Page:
Innovations in Education:
The Who, What, When, Where,
Why and How
Jeffrey Spike, PhD
Thomas R. Cole, Ph.D.
February 24, 2012
Why did we create the Brewsters?
• Everybody wants more or better ethics teaching
• But no one knows how
• The Brewsters are a pedagogical breakthrough
• This approach involves a "choose-your-own-
adventure" style of active learning where students
make choices about ethical and professional
• This project was launched in the Fall of 2011 with
755 students from 6 health professional schools. It
has recently been converted into an e-reader and
will soon be available for other institutions to use.
Academic Deans on Professionalism
• Negative: Prevent cheating and plagiarism, address lack
• Also: Great concern social networks spreading gossip
and violating confidentiality on unprecedented scale.
• Primary concerns were of behaviors, not lack of
education as much as lack of discipline or appreciation
of the importance of joining an established profession
guided by a set of values or ideals.
• Sometimes called “identity formation”
• Challenge: change your identity/self-image to that of a
professional, guiding maturation with mentoring
(requires innovative pedagogy plus faculty development)
What is the Brewsters?
An introduction to inter-professional ethics for health
science students that consists of both fictional narrative
and fact-based instructional materials.
It is modeled after “Choose Your Own Adventure” books
and is meant to be fun and entertaining as well as
informative and educational.
The story follows members of the Brewster family through
their encounters with students, physicians, dentists,
dental hygienists, nurses, an epidemiologist, and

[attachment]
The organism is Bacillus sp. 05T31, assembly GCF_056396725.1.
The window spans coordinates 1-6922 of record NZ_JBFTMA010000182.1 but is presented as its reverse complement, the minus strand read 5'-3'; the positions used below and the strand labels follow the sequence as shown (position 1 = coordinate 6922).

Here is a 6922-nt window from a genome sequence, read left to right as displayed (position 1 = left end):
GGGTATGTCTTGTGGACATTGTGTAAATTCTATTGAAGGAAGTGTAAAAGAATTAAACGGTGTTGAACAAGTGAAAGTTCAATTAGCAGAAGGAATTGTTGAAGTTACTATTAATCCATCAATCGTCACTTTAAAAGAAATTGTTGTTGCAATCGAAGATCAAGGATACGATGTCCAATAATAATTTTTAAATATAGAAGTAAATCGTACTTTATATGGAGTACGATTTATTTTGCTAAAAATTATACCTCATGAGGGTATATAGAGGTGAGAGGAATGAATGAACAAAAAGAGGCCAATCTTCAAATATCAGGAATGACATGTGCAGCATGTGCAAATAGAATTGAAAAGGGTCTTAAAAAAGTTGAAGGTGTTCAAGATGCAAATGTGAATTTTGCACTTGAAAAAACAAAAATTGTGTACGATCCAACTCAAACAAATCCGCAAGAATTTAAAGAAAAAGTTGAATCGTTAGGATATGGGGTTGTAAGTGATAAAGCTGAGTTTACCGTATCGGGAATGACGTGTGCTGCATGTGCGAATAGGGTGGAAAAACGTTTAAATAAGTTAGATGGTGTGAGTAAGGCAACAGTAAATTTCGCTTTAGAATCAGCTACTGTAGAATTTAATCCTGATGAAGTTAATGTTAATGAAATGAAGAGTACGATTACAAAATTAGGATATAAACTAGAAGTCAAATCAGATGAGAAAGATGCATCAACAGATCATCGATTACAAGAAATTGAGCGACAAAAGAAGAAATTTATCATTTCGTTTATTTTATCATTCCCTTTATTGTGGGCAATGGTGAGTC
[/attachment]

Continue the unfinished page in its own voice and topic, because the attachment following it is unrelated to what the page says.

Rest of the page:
It unfolds in three acts: (1) Professionalism; (2) Clinical
Ethics; and (3) Research Ethics.
Each act is followed by 20 pages of instructional materials
How does ‘The Brewsters’ Work?
In each act, students can choose which character
they would like to be. They can, for example, be
a medical student or a patient, or, in another act,
they can be a researcher or a patient.
They are faced with multiple decisions along the
way, and each decision takes them to a different
point in the story. (For example, if they make
Choice A, they will be directed to page X. If they
make Choice B, they will be directed to page Y.)
After they finish each act, they read the
corresponding instructional materials.
Who are the Brewsters?
• Central characters are from “a typical American
family” (i.e. a bit dysfunctional, but not all that out
of the ordinary)
• Meant to test their ability to listen empathically to
people with problems, and not be judgmental
• The parents are Wayne and Sheila (not a great
marriage) and the kids are Walter, in med school,
Stephanie a teen who wants birth control pills, and
little Cindy with (psychosomatic?) stomach aches.
• When his mother Gloria gets cancer, poor Wayne
joins the sandwich generation
A major innovation
• This same story is used in all six schools. So our students